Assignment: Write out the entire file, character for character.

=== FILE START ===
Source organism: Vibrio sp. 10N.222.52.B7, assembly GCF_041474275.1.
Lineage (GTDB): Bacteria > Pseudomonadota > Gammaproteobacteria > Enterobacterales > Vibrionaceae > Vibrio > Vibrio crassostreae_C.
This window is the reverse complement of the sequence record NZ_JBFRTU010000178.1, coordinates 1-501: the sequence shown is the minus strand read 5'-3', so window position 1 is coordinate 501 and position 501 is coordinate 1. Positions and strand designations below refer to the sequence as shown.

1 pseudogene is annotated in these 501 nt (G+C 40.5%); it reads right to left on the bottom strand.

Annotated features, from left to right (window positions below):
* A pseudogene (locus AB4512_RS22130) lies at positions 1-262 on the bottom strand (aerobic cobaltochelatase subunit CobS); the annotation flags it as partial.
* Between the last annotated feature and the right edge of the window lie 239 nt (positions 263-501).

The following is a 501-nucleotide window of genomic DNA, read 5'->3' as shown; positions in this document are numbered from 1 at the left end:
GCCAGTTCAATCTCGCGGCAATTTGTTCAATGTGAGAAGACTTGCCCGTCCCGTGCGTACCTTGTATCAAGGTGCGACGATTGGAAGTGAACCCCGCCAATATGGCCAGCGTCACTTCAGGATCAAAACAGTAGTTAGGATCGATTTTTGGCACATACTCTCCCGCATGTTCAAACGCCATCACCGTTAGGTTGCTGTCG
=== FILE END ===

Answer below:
Source organism: Vibrio sp. 10N.222.52.B7, assembly GCF_041474275.1.
Lineage (GTDB): Bacteria > Pseudomonadota > Gammaproteobacteria > Enterobacterales > Vibrionaceae > Vibrio > Vibrio crassostreae_C.
This window is the reverse complement of the sequence record NZ_JBFRTU010000178.1, coordinates 1-501: the sequence shown is the minus strand read 5'-3', so window position 1 is coordinate 501 and position 501 is coordinate 1. Positions and strand designations below refer to the sequence as shown.

1 pseudogene is annotated in these 501 nt (G+C 40.5%); it reads right to left on the bottom strand.

Annotated features, from left to right (window positions below):
* A pseudogene (locus AB4512_RS22130) lies at positions 1-262 on the bottom strand (aerobic cobaltochelatase subunit CobS); the annotation flags it as partial.
* Between the last annotated feature and the right edge of the window lie 239 nt (positions 263-501).

The following is a 501-nucleotide window of genomic DNA, read 5'->3' as shown; positions in this document are numbered from 1 at the left end:
GCCAGTTCAATCTCGCGGCAATTTGTTCAATGTGAGAAGACTTGCCCGTCCCGTGCGTACCTTGTATCAAGGTGCGACGATTGGAAGTGAACCCCGCCAATATGGCCAGCGTCACTTCAGGATCAAAACAGTAGTTAGGATCGATTTTTGGCACATACTCTCCCGCATGTTCAAACGCCATCACCGTTAGGTTGCTGTCG